My local Consul and dear friend posted this link to show that one-sided publicity can do a lot of damage.Nov 14th, 2013 - 06:36 pm - Link - Report abuse 0
I can do an entirely true annotated montage of my photographic images of my local Salvador, Bahia, that express an opposite set of truths.
The balanced picture is somewhere in between.
12 GeoffWard2Nov 15th, 2013 - 02:39 pm - Link - Report abuse 0
But isn't that true of anywhere?
@11 : Remember when Florencia had her Mini stolen ? Cristina had all the desarmaderos ( car breakers ) in San Martin and Warnes closed down in one afternoon .Nov 15th, 2013 - 02:39 pm - Link - Report abuse 0
If the government wanted to crack down on crime , they could do so easily , but they prefer to rule in a state of anarchy and fear .
Of course, its true, Chris. But the absolutes don't lie.Nov 15th, 2013 - 04:50 pm - Link - Report abuse 0
The murder rate, the thieving rate, and the rate of people being killed in cross-fire all show their truths in the statistics ... and these are close to the absolute truths.
The NY Times portrays the perception in order to condition the US readership to the dangers of leaving the American mainland,
and you can't blame them because the reality of Brasil is one of a seriously dislocated social structure.
I know it is little different to all other countries in the Continent, and I have always written about it as I find it.
I think the NYT is right to remind travellers that Brasil is a country that has moved from third world to massive urbanisation with nothing in between.
We all lived where there was time (in centuries) to build infrastructures; not so here. And our Brasilian leaders of society have a scale of problem that is almost too vast to contemplate ... they have done the opposite of the Kennedy speech:
... We choose to go to the moon in this decade and do the other things,... not because they are easy, but because they are hard;
because that goal will serve to organize and measure the best of our energies and skills,
because that challenge is one that we are willing to accept, one we are unwilling to postpone, and one which we intend to win, and the others, too.
Faced with so vast a set of problems, the Brasilian leaders have consistently ducked the issues and stripped the system.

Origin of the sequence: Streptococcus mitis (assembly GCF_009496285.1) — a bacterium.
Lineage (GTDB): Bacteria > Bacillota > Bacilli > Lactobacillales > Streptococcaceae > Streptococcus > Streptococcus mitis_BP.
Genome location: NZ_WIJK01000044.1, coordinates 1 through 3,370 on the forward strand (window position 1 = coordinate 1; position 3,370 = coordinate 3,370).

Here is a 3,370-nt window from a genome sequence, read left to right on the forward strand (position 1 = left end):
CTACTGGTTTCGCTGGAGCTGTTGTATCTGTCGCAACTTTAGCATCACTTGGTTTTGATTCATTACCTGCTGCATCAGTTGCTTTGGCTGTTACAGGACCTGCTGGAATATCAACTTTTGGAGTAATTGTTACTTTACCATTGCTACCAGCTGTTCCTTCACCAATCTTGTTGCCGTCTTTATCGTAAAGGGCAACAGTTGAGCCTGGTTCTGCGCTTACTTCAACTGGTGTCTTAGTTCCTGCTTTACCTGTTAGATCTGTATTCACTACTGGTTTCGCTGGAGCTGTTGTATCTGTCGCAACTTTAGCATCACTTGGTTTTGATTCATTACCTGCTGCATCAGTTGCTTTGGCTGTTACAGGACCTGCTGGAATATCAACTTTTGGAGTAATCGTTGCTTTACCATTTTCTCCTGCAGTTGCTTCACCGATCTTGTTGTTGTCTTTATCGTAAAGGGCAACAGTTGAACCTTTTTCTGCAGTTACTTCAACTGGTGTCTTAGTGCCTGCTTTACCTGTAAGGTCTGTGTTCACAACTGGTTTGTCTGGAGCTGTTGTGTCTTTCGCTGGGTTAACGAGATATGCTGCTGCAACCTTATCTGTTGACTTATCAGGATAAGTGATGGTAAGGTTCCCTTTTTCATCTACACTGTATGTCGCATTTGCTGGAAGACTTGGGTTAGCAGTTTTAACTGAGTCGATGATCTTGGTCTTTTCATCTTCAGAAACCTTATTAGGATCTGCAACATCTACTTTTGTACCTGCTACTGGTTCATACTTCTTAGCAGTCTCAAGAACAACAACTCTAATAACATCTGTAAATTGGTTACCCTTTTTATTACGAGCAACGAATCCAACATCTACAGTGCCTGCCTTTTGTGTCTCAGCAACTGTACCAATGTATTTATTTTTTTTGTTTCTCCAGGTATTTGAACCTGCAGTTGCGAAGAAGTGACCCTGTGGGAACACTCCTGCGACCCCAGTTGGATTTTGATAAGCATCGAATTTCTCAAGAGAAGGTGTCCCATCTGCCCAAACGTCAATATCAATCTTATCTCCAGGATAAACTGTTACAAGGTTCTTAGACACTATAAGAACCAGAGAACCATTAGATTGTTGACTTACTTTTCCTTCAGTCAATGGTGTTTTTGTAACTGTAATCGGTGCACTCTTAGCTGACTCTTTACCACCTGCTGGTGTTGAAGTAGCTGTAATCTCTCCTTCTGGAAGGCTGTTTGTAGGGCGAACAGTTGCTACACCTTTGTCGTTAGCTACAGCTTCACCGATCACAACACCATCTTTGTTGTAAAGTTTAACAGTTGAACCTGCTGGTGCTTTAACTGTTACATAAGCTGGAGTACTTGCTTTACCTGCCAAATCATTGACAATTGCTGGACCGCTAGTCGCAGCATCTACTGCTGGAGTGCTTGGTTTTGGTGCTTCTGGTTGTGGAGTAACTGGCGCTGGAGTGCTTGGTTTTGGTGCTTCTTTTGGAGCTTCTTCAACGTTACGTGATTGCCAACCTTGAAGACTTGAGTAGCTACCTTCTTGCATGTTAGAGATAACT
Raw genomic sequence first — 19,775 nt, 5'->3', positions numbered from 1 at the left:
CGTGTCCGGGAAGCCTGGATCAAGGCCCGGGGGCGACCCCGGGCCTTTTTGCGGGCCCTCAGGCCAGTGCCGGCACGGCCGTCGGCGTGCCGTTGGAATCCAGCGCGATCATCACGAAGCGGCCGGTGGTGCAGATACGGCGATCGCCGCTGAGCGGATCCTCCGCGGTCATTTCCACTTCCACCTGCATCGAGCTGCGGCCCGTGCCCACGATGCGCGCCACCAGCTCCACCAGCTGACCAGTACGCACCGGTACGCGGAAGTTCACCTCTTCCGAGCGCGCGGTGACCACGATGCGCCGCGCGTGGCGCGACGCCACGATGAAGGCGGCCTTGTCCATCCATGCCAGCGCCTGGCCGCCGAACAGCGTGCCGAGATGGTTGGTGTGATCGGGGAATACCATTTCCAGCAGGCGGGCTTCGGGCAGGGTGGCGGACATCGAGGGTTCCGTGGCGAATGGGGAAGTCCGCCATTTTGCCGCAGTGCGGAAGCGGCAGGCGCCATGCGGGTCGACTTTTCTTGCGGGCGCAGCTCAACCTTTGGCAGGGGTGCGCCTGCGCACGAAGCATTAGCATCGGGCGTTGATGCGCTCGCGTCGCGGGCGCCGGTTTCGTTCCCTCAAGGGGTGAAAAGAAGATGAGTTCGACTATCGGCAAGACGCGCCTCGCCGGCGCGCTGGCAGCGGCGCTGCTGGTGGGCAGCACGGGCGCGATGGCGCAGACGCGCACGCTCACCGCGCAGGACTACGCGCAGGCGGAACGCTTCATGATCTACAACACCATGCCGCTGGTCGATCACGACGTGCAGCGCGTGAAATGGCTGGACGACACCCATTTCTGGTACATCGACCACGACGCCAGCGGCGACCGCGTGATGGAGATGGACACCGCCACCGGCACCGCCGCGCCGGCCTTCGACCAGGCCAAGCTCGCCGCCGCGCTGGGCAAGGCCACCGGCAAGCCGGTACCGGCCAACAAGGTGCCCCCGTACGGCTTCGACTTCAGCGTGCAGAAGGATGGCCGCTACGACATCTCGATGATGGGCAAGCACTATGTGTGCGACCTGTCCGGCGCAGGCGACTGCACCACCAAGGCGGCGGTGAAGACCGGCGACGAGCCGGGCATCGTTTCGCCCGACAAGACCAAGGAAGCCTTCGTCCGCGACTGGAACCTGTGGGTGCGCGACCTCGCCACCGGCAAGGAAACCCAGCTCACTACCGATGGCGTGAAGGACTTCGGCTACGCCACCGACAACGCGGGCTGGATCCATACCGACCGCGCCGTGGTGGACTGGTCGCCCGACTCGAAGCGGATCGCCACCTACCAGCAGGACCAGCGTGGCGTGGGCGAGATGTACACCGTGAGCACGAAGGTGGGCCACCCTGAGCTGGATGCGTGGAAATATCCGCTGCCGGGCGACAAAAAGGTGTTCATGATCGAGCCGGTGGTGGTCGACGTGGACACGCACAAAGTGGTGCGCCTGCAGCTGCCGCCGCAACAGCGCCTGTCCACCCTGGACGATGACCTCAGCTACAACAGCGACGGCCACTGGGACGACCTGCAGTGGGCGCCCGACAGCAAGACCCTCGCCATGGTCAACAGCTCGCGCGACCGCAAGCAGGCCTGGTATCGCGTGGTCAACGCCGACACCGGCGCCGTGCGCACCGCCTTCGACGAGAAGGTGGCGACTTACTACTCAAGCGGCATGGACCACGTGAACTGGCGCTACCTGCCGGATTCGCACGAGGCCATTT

A 'semi-condoned' and violent anarchy reigns, around which and between most of us live out our lives.
15 GeoffWard2Nov 15th, 2013 - 06:33 pm - Link - Report abuse 0
I realise that your partner is a Brazilian, but surely she can see that living in Brazil MAY (not will of course) get either of you hurt or even killed.
As you know I live in Uruguay and apart from MVD there is no real problem with muggings, etc. but I have no doubt it is coming with the spread of hard drugs by argie drug lords beyond the MVD perimeter.
Outside of the season I have no worries about personal safety and the security of any of my property and only when the visitors arrive do things change.
I say change, but it is only because the Policia make it known that the sharks have come in with the visitors but in three seasons here I have never witnessed any trouble whatsoever and my friends do know what is going on: but there is nothing going on!
Perhaps it may be time to consider a change in location for both of your sakes?
14Nov 15th, 2013 - 09:27 pm - Link - Report abuse 0
And now we have the drug lords contributing money for Cristina’s campaign… We have got different cartels corrupting different branches of State and having them used against each other…. So therefore you have cases like el Lauchón very recently where the Policia Bonaerense ultimate’s a top dog Agent of the SIDE
Thanks Chris.Nov 15th, 2013 - 09:29 pm - Link - Report abuse 0
Change happens. Yesterday's issues may not be tomorrow's problems.
Perhaps just British winter in the tropics, especially as grandchildren grow - the Belize cayes? ... Less language problems also !